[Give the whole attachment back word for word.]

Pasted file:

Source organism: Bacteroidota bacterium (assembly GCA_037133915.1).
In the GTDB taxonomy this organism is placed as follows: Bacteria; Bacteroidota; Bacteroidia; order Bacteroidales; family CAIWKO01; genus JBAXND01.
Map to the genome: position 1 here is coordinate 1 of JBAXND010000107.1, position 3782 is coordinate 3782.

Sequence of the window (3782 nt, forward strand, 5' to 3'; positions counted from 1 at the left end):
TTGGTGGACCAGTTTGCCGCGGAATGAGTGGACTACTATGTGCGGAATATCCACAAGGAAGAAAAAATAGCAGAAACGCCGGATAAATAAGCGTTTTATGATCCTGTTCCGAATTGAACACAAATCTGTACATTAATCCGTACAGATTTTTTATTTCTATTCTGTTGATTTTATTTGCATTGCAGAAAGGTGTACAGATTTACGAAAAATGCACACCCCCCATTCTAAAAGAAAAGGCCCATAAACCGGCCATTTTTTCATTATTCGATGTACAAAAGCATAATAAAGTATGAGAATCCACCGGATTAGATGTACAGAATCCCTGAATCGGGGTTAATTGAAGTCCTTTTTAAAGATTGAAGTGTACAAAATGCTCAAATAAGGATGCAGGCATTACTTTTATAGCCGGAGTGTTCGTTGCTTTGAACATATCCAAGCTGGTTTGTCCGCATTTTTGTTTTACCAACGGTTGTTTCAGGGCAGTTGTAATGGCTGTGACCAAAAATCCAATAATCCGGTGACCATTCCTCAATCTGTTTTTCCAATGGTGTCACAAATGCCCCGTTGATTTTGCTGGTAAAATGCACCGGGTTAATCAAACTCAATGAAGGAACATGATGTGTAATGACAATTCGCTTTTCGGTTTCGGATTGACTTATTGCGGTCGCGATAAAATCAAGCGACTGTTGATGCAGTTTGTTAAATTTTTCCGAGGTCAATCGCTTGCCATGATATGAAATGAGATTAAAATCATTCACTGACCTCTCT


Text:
Source organism: Bacteroidota bacterium (assembly GCA_037133915.1).
In the GTDB taxonomy this organism is placed as follows: Bacteria; Bacteroidota; Bacteroidia; order Bacteroidales; family CAIWKO01; genus JBAXND01.
Map to the genome: position 1 here is coordinate 1 of JBAXND010000107.1, position 3782 is coordinate 3782.

Sequence of the window (3782 nt, forward strand, 5' to 3'; positions counted from 1 at the left end):
TTGGTGGACCAGTTTGCCGCGGAATGAGTGGACTACTATGTGCGGAATATCCACAAGGAAGAAAAAATAGCAGAAACGCCGGATAAATAAGCGTTTTATGATCCTGTTCCGAATTGAACACAAATCTGTACATTAATCCGTACAGATTTTTTATTTCTATTCTGTTGATTTTATTTGCATTGCAGAAAGGTGTACAGATTTACGAAAAATGCACACCCCCCATTCTAAAAGAAAAGGCCCATAAACCGGCCATTTTTTCATTATTCGATGTACAAAAGCATAATAAAGTATGAGAATCCACCGGATTAGATGTACAGAATCCCTGAATCGGGGTTAATTGAAGTCCTTTTTAAAGATTGAAGTGTACAAAATGCTCAAATAAGGATGCAGGCATTACTTTTATAGCCGGAGTGTTCGTTGCTTTGAACATATCCAAGCTGGTTTGTCCGCATTTTTGTTTTACCAACGGTTGTTTCAGGGCAGTTGTAATGGCTGTGACCAAAAATCCAATAATCCGGTGACCATTCCTCAATCTGTTTTTCCAATGGTGTCACAAATGCCCCGTTGATTTTGCTGGTAAAATGCACCGGGTTAATCAAACTCAATGAAGGAACATGATGTGTAATGACAATTCGCTTTTCGGTTTCGGATTGACTTATTGCGGTCGCGATAAAATCAAGCGACTGTTGATGCAGTTTGTTAAATTTTTCCGAGGTCAATCGCTTGCCATGATATGAAATGAGATTAAAATCATTCACTGACCTCTCT